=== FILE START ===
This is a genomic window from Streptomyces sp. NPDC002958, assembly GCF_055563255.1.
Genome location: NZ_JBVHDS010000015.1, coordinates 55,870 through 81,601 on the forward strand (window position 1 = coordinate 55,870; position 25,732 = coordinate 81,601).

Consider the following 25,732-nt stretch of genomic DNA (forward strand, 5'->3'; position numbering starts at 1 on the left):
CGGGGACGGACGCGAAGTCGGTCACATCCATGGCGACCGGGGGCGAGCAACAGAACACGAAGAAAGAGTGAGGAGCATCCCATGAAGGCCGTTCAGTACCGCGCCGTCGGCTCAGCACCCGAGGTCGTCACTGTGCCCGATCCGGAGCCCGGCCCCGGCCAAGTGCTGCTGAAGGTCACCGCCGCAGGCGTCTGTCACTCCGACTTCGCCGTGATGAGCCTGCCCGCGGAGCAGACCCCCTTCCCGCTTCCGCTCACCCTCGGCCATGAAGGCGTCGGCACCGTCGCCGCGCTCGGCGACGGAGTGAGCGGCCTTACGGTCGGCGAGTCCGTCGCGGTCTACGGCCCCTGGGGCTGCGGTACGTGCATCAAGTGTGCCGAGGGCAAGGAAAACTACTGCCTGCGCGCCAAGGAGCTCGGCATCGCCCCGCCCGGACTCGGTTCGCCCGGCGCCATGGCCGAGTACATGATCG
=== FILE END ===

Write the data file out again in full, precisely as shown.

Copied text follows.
This is a genomic window from Streptomyces sp. NPDC002958, assembly GCF_055563255.1.
Genome location: NZ_JBVHDS010000015.1, coordinates 55,870 through 81,601 on the forward strand (window position 1 = coordinate 55,870; position 25,732 = coordinate 81,601).

Consider the following 25,732-nt stretch of genomic DNA (forward strand, 5'->3'; position numbering starts at 1 on the left):
CGGGGACGGACGCGAAGTCGGTCACATCCATGGCGACCGGGGGCGAGCAACAGAACACGAAGAAAGAGTGAGGAGCATCCCATGAAGGCCGTTCAGTACCGCGCCGTCGGCTCAGCACCCGAGGTCGTCACTGTGCCCGATCCGGAGCCCGGCCCCGGCCAAGTGCTGCTGAAGGTCACCGCCGCAGGCGTCTGTCACTCCGACTTCGCCGTGATGAGCCTGCCCGCGGAGCAGACCCCCTTCCCGCTTCCGCTCACCCTCGGCCATGAAGGCGTCGGCACCGTCGCCGCGCTCGGCGACGGAGTGAGCGGCCTTACGGTCGGCGAGTCCGTCGCGGTCTACGGCCCCTGGGGCTGCGGTACGTGCATCAAGTGTGCCGAGGGCAAGGAAAACTACTGCCTGCGCGCCAAGGAGCTCGGCATCGCCCCGCCCGGACTCGGTTCGCCCGGCGCCATGGCCGAGTACATGATCG